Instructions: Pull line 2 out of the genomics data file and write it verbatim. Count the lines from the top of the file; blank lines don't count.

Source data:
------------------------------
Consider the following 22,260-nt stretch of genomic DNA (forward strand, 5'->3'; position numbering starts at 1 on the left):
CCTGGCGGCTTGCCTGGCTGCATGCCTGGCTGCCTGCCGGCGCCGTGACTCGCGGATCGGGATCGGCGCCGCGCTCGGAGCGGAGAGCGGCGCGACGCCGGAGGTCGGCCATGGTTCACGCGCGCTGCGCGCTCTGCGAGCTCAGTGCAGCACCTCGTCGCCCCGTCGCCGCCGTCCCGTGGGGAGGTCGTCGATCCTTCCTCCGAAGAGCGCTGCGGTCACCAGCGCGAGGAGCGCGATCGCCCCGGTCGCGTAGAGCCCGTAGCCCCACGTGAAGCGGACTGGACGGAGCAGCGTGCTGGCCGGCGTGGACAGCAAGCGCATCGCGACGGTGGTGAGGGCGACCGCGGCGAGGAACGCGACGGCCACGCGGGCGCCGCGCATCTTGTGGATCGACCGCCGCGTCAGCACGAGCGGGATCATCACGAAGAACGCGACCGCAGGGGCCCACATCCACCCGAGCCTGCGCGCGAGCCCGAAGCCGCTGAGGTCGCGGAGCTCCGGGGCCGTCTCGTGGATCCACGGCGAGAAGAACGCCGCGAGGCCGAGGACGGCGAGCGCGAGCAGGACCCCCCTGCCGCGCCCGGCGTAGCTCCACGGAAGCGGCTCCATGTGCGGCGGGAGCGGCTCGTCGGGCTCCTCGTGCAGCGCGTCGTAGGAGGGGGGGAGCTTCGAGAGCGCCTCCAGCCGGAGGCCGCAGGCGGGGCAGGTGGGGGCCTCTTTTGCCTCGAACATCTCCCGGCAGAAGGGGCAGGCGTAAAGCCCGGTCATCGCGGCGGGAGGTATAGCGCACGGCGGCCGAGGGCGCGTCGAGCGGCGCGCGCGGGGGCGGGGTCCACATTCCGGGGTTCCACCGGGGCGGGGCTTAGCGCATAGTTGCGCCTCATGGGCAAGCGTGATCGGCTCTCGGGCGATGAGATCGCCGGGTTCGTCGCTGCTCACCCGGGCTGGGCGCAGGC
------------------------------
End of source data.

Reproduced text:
CCTGGCGGCTTGCCTGGCTGCATGCCTGGCTGCCTGCCGGCGCCGTGACTCGCGGATCGGGATCGGCGCCGCGCTCGGAGCGGAGAGCGGCGCGACGCCGGAGGTCGGCCATGGTTCACGCGCGCTGCGCGCTCTGCGAGCTCAGTGCAGCACCTCGTCGCCCCGTCGCCGCCGTCCCGTGGGGAGGTCGTCGATCCTTCCTCCGAAGAGCGCTGCGGTCACCAGCGCGAGGAGCGCGATCGCCCCGGTCGCGTAGAGCCCGTAGCCCCACGTGAAGCGGACTGGACGGAGCAGCGTGCTGGCCGGCGTGGACAGCAAGCGCATCGCGACGGTGGTGAGGGCGACCGCGGCGAGGAACGCGACGGCCACGCGGGCGCCGCGCATCTTGTGGATCGACCGCCGCGTCAGCACGAGCGGGATCATCACGAAGAACGCGACCGCAGGGGCCCACATCCACCCGAGCCTGCGCGCGAGCCCGAAGCCGCTGAGGTCGCGGAGCTCCGGGGCCGTCTCGTGGATCCACGGCGAGAAGAACGCCGCGAGGCCGAGGACGGCGAGCGCGAGCAGGACCCCCCTGCCGCGCCCGGCGTAGCTCCACGGAAGCGGCTCCATGTGCGGCGGGAGCGGCTCGTCGGGCTCCTCGTGCAGCGCGTCGTAGGAGGGGGGGAGCTTCGAGAGCGCCTCCAGCCGGAGGCCGCAGGCGGGGCAGGTGGGGGCCTCTTTTGCCTCGAACATCTCCCGGCAGAAGGGGCAGGCGTAAAGCCCGGTCATCGCGGCGGGAGGTATAGCGCACGGCGGCCGAGGGCGCGTCGAGCGGCGCGCGCGGGGGCGGGGTCCACATTCCGGGGTTCCACCGGGGCGGGGCTTAGCGCATAGTTGCGCCTCATGGGCAAGCGTGATCGGCTCTCGGGCGATGAGATCGCCGGGTTCGTCGCTGCTCACCCGGGCTGGGCGCAGGC